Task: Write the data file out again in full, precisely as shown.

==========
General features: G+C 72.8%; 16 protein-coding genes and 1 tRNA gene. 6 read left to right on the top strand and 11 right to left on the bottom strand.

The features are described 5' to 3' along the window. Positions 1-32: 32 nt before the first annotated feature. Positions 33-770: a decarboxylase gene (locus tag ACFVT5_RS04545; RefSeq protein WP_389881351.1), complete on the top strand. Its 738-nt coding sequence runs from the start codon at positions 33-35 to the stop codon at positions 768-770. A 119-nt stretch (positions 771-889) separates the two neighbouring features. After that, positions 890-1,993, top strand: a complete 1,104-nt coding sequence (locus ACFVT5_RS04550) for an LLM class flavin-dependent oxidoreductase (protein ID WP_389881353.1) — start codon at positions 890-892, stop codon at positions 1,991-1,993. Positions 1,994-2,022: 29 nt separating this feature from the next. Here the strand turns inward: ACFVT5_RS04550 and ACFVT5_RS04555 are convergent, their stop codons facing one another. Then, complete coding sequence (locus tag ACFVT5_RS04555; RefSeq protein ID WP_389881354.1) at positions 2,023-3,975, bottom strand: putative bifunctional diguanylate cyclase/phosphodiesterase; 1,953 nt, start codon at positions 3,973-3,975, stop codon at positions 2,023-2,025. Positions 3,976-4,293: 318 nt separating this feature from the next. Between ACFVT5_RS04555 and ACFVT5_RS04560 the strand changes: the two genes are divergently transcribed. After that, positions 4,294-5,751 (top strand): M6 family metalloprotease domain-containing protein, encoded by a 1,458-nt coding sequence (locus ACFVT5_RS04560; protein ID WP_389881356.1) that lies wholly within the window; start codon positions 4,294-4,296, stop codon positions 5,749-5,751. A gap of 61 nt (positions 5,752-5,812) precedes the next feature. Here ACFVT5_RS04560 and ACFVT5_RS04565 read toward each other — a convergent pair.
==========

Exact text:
General features: G+C 72.8%; 16 protein-coding genes and 1 tRNA gene. 6 read left to right on the top strand and 11 right to left on the bottom strand.

The features are described 5' to 3' along the window. Positions 1-32: 32 nt before the first annotated feature. Positions 33-770: a decarboxylase gene (locus tag ACFVT5_RS04545; RefSeq protein WP_389881351.1), complete on the top strand. Its 738-nt coding sequence runs from the start codon at positions 33-35 to the stop codon at positions 768-770. A 119-nt stretch (positions 771-889) separates the two neighbouring features. After that, positions 890-1,993, top strand: a complete 1,104-nt coding sequence (locus ACFVT5_RS04550) for an LLM class flavin-dependent oxidoreductase (protein ID WP_389881353.1) — start codon at positions 890-892, stop codon at positions 1,991-1,993. Positions 1,994-2,022: 29 nt separating this feature from the next. Here the strand turns inward: ACFVT5_RS04550 and ACFVT5_RS04555 are convergent, their stop codons facing one another. Then, complete coding sequence (locus tag ACFVT5_RS04555; RefSeq protein ID WP_389881354.1) at positions 2,023-3,975, bottom strand: putative bifunctional diguanylate cyclase/phosphodiesterase; 1,953 nt, start codon at positions 3,973-3,975, stop codon at positions 2,023-2,025. Positions 3,976-4,293: 318 nt separating this feature from the next. Between ACFVT5_RS04555 and ACFVT5_RS04560 the strand changes: the two genes are divergently transcribed. After that, positions 4,294-5,751 (top strand): M6 family metalloprotease domain-containing protein, encoded by a 1,458-nt coding sequence (locus ACFVT5_RS04560; protein ID WP_389881356.1) that lies wholly within the window; start codon positions 4,294-4,296, stop codon positions 5,749-5,751. A gap of 61 nt (positions 5,752-5,812) precedes the next feature. Here ACFVT5_RS04560 and ACFVT5_RS04565 read toward each other — a convergent pair.